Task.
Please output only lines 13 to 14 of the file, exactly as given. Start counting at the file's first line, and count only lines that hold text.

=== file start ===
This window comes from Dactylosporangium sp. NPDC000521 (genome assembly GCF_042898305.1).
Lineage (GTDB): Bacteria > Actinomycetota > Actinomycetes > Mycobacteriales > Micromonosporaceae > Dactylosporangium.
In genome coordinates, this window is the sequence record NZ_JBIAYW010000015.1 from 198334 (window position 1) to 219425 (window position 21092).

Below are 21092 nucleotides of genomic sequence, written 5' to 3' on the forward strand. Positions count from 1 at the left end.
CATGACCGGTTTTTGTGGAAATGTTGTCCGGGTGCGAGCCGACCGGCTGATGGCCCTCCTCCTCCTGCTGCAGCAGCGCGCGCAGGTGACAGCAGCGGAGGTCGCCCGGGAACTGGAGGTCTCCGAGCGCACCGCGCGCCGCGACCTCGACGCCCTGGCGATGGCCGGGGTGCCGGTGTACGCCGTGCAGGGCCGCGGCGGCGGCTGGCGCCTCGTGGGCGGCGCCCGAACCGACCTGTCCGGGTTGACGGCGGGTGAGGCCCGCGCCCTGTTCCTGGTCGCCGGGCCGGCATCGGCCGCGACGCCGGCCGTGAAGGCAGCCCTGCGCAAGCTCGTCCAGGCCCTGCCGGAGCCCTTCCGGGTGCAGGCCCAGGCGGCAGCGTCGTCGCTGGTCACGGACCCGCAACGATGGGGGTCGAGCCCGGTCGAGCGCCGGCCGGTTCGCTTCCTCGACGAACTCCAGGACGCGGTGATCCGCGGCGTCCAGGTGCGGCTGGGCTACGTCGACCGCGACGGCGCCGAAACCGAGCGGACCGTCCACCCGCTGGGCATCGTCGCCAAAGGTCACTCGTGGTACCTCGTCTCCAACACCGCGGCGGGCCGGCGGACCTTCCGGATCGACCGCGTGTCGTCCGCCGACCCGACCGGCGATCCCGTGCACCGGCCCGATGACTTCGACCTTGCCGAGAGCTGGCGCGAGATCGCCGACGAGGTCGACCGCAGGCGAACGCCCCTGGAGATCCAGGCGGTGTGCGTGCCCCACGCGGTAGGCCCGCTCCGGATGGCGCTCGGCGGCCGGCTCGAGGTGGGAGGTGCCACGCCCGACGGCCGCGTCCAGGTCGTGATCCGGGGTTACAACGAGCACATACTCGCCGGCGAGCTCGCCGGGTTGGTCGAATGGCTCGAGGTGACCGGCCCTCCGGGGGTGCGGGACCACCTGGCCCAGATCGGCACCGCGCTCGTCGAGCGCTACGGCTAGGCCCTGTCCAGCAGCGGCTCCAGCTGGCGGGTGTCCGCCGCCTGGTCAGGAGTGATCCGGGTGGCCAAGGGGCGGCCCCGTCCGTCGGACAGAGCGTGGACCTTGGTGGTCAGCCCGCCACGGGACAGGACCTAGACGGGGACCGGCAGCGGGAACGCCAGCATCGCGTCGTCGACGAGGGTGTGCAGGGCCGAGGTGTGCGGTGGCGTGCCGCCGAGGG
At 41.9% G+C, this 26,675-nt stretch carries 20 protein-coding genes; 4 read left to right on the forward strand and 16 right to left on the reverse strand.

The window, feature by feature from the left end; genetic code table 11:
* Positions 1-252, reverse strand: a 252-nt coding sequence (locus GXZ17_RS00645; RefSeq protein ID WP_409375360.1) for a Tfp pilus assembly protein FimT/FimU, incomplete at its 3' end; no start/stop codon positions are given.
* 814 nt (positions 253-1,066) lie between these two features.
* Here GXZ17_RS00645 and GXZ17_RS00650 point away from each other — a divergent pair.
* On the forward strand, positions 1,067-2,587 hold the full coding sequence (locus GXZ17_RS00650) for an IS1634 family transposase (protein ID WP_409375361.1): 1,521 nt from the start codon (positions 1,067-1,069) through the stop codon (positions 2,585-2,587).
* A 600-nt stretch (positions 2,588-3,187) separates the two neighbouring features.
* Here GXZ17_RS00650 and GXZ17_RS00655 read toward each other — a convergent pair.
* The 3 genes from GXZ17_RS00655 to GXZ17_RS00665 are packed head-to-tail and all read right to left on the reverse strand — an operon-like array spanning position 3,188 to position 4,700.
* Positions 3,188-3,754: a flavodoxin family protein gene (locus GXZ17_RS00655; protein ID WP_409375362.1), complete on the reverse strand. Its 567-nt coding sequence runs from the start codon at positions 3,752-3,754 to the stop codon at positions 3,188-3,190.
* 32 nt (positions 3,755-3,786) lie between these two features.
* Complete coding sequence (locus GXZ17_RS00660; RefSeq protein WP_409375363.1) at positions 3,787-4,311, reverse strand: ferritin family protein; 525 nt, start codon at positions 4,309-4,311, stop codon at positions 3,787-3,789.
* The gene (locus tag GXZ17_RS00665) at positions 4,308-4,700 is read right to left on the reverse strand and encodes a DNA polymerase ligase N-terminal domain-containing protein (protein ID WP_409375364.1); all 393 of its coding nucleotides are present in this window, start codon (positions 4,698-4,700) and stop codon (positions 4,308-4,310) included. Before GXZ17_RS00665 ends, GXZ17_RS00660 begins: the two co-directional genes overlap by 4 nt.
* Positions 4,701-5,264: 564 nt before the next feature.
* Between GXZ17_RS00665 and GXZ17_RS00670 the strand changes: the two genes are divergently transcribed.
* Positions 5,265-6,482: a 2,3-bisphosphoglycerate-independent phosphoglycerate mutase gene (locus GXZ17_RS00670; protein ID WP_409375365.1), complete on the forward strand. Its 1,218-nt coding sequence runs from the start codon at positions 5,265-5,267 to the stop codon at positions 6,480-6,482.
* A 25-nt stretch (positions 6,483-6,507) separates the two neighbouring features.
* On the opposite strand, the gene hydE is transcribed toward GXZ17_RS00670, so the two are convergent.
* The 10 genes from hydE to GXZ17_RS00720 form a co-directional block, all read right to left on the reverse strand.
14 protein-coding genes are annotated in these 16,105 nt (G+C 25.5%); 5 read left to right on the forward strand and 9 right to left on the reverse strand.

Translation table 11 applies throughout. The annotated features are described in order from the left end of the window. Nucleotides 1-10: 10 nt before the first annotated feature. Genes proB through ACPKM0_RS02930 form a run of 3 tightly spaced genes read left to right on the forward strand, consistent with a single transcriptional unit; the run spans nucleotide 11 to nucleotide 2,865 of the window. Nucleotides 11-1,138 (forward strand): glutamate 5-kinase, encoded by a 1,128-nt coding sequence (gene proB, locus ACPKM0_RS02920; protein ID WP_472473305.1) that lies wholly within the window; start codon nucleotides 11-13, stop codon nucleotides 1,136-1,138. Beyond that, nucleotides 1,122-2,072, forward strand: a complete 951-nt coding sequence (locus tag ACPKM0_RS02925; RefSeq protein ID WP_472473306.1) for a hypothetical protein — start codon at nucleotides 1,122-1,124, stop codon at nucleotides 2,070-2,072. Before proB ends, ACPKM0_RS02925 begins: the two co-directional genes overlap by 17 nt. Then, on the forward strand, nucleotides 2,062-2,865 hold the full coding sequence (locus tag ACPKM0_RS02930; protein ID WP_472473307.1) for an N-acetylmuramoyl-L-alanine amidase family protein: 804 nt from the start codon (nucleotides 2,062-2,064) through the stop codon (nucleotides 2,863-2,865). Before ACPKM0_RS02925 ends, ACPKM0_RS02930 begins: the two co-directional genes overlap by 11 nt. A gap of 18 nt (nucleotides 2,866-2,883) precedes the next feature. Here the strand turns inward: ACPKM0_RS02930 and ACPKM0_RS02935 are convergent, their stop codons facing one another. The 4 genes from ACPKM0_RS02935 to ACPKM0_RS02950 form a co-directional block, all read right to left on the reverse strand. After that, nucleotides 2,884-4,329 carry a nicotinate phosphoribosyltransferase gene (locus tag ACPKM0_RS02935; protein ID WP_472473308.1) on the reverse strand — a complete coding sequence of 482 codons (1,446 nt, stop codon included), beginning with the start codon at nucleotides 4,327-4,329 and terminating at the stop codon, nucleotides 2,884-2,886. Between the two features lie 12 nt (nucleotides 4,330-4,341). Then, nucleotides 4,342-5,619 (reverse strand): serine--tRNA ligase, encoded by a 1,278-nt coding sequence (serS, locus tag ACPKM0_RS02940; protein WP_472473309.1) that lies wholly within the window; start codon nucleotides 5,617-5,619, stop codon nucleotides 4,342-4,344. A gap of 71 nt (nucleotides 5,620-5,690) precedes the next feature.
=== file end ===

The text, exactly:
* Here GXZ17_RS00650 and GXZ17_RS00655 read toward each other — a convergent pair.
* The 3 genes from GXZ17_RS00655 to GXZ17_RS00665 are packed head-to-tail and all read right to left on the reverse strand — an operon-like array spanning position 3,188 to position 4,700.